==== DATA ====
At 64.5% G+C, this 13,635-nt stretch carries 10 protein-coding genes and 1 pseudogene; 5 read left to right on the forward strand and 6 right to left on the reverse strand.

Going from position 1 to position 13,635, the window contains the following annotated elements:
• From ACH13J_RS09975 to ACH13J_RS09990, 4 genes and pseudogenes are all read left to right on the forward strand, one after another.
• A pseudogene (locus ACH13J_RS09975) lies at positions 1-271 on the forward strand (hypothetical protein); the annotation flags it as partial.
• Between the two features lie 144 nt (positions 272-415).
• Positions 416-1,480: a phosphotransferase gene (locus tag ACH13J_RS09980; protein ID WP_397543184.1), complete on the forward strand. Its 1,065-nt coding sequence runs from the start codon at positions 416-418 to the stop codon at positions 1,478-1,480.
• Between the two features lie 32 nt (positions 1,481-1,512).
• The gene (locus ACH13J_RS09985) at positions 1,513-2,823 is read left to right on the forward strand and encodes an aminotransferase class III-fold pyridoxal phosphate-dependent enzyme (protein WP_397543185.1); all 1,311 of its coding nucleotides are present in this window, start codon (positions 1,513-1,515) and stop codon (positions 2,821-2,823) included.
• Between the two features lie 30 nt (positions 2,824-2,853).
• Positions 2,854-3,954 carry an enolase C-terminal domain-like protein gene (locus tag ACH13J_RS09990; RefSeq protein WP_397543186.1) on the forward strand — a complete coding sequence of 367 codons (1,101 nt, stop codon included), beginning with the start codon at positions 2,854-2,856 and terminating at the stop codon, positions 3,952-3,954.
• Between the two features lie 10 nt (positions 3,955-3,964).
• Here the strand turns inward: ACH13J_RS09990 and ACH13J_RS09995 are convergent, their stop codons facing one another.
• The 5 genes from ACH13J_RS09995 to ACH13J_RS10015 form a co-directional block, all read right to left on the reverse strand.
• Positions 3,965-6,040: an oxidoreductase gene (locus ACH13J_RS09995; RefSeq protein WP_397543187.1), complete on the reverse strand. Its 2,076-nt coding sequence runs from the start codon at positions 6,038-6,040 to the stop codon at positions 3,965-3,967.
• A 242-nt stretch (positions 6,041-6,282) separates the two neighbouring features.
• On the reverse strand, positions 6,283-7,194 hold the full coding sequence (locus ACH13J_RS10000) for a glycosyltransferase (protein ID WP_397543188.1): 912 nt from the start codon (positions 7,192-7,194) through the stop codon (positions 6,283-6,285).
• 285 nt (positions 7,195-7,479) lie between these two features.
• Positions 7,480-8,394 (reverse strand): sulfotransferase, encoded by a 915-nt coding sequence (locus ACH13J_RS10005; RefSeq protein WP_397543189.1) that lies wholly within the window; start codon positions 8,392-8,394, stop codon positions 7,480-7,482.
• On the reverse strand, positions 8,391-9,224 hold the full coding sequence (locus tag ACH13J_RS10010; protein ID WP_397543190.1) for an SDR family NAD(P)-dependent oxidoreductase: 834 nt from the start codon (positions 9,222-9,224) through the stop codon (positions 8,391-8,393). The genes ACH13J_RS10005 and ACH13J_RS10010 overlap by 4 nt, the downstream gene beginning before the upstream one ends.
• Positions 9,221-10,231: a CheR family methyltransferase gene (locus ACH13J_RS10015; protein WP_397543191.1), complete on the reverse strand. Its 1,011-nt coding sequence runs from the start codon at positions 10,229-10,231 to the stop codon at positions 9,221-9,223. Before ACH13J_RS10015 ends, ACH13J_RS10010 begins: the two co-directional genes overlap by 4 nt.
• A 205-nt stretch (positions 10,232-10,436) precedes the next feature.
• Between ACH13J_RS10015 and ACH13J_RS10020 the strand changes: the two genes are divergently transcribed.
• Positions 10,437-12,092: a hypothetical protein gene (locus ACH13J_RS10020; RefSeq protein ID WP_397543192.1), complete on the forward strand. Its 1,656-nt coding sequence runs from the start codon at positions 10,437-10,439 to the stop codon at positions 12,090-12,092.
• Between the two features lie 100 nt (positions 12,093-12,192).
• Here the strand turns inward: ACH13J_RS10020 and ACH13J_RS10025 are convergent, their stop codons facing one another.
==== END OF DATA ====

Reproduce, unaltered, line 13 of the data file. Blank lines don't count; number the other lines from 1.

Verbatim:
• The 5 genes from ACH13J_RS09995 to ACH13J_RS10015 form a co-directional block, all read right to left on the reverse strand.